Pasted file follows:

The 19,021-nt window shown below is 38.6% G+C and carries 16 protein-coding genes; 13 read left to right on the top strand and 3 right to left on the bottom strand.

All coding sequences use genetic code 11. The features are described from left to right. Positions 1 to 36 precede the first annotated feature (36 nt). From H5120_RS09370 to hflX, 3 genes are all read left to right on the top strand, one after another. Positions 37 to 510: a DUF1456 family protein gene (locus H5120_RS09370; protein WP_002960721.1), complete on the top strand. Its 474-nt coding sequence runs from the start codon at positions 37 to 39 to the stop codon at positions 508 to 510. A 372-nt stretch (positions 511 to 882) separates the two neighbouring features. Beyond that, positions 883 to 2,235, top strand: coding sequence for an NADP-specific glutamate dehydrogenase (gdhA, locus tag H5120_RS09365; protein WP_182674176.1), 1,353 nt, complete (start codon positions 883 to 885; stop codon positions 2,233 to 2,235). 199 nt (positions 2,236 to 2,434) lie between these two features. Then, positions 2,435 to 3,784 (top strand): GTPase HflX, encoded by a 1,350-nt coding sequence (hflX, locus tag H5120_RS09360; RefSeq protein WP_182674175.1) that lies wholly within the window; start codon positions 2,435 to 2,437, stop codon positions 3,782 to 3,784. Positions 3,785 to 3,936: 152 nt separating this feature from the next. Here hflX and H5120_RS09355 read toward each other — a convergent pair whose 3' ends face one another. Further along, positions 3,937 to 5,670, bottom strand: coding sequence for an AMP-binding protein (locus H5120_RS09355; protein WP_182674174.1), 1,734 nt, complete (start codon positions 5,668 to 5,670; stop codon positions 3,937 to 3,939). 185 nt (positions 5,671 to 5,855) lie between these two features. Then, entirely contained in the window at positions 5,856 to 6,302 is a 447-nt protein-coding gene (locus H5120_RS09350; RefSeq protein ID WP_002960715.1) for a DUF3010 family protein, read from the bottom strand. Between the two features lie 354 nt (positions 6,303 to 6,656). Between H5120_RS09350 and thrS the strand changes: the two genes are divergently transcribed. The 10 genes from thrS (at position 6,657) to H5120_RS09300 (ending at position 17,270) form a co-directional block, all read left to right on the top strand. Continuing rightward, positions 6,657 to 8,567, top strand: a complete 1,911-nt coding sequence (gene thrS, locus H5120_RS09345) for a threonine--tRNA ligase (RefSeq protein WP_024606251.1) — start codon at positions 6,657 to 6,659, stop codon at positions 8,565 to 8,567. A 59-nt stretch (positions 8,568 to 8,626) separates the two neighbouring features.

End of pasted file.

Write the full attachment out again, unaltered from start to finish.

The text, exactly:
The 19,021-nt window shown below is 38.6% G+C and carries 16 protein-coding genes; 13 read left to right on the top strand and 3 right to left on the bottom strand.

All coding sequences use genetic code 11. The features are described from left to right. Positions 1 to 36 precede the first annotated feature (36 nt). From H5120_RS09370 to hflX, 3 genes are all read left to right on the top strand, one after another. Positions 37 to 510: a DUF1456 family protein gene (locus H5120_RS09370; protein WP_002960721.1), complete on the top strand. Its 474-nt coding sequence runs from the start codon at positions 37 to 39 to the stop codon at positions 508 to 510. A 372-nt stretch (positions 511 to 882) separates the two neighbouring features. Beyond that, positions 883 to 2,235, top strand: coding sequence for an NADP-specific glutamate dehydrogenase (gdhA, locus tag H5120_RS09365; protein WP_182674176.1), 1,353 nt, complete (start codon positions 883 to 885; stop codon positions 2,233 to 2,235). 199 nt (positions 2,236 to 2,434) lie between these two features. Then, positions 2,435 to 3,784 (top strand): GTPase HflX, encoded by a 1,350-nt coding sequence (hflX, locus tag H5120_RS09360; RefSeq protein WP_182674175.1) that lies wholly within the window; start codon positions 2,435 to 2,437, stop codon positions 3,782 to 3,784. Positions 3,785 to 3,936: 152 nt separating this feature from the next. Here hflX and H5120_RS09355 read toward each other — a convergent pair whose 3' ends face one another. Further along, positions 3,937 to 5,670, bottom strand: coding sequence for an AMP-binding protein (locus H5120_RS09355; protein WP_182674174.1), 1,734 nt, complete (start codon positions 5,668 to 5,670; stop codon positions 3,937 to 3,939). 185 nt (positions 5,671 to 5,855) lie between these two features. Then, entirely contained in the window at positions 5,856 to 6,302 is a 447-nt protein-coding gene (locus H5120_RS09350; RefSeq protein ID WP_002960715.1) for a DUF3010 family protein, read from the bottom strand. Between the two features lie 354 nt (positions 6,303 to 6,656). Between H5120_RS09350 and thrS the strand changes: the two genes are divergently transcribed. The 10 genes from thrS (at position 6,657) to H5120_RS09300 (ending at position 17,270) form a co-directional block, all read left to right on the top strand. Continuing rightward, positions 6,657 to 8,567, top strand: a complete 1,911-nt coding sequence (gene thrS, locus H5120_RS09345) for a threonine--tRNA ligase (RefSeq protein WP_024606251.1) — start codon at positions 6,657 to 6,659, stop codon at positions 8,565 to 8,567. A 59-nt stretch (positions 8,568 to 8,626) separates the two neighbouring features.